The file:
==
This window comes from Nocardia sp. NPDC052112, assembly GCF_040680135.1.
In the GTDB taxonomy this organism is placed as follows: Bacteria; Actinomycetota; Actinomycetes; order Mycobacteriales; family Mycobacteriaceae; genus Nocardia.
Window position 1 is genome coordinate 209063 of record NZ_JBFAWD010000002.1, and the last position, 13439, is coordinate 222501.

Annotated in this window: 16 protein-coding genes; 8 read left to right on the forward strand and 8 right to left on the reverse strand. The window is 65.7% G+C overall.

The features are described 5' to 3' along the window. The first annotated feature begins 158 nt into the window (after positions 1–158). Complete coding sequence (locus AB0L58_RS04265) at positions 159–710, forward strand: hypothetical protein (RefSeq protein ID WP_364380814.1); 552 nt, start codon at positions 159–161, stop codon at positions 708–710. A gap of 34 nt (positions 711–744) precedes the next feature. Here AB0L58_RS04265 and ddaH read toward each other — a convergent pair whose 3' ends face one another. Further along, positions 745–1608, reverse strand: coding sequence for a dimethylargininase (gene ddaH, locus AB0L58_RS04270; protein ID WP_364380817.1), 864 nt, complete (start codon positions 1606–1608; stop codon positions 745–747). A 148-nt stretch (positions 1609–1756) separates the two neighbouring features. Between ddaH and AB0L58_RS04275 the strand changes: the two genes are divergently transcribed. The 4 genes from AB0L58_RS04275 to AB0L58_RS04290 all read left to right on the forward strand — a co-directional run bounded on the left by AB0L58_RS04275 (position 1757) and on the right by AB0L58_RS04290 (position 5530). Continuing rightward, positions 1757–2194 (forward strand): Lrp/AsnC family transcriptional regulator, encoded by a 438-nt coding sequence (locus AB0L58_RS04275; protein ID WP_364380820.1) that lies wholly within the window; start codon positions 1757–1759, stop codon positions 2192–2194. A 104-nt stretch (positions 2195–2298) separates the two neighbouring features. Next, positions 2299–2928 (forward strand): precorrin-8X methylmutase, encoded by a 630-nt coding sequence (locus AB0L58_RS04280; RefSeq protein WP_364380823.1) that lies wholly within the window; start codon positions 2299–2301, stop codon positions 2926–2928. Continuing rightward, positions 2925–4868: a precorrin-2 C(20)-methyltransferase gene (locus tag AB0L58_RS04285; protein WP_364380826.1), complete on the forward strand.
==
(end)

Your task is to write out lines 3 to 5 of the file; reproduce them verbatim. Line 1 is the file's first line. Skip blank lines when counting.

Window position 1 is genome coordinate 209063 of record NZ_JBFAWD010000002.1, and the last position, 13439, is coordinate 222501.

Annotated in this window: 16 protein-coding genes; 8 read left to right on the forward strand and 8 right to left on the reverse strand. The window is 65.7% G+C overall.

The features are described 5' to 3' along the window. The first annotated feature begins 158 nt into the window (after positions 1–158). Complete coding sequence (locus AB0L58_RS04265) at positions 159–710, forward strand: hypothetical protein (RefSeq protein ID WP_364380814.1); 552 nt, start codon at positions 159–161, stop codon at positions 708–710. A gap of 34 nt (positions 711–744) precedes the next feature. Here AB0L58_RS04265 and ddaH read toward each other — a convergent pair whose 3' ends face one another. Further along, positions 745–1608, reverse strand: coding sequence for a dimethylargininase (gene ddaH, locus AB0L58_RS04270; protein ID WP_364380817.1), 864 nt, complete (start codon positions 1606–1608; stop codon positions 745–747). A 148-nt stretch (positions 1609–1756) separates the two neighbouring features. Between ddaH and AB0L58_RS04275 the strand changes: the two genes are divergently transcribed. The 4 genes from AB0L58_RS04275 to AB0L58_RS04290 all read left to right on the forward strand — a co-directional run bounded on the left by AB0L58_RS04275 (position 1757) and on the right by AB0L58_RS04290 (position 5530). Continuing rightward, positions 1757–2194 (forward strand): Lrp/AsnC family transcriptional regulator, encoded by a 438-nt coding sequence (locus AB0L58_RS04275; protein ID WP_364380820.1) that lies wholly within the window; start codon positions 1757–1759, stop codon positions 2192–2194. A 104-nt stretch (positions 2195–2298) separates the two neighbouring features. Next, positions 2299–2928 (forward strand): precorrin-8X methylmutase, encoded by a 630-nt coding sequence (locus AB0L58_RS04280; RefSeq protein WP_364380823.1) that lies wholly within the window; start codon positions 2299–2301, stop codon positions 2926–2928. Continuing rightward, positions 2925–4868: a precorrin-2 C(20)-methyltransferase gene (locus tag AB0L58_RS04285; protein WP_364380826.1), complete on the forward strand.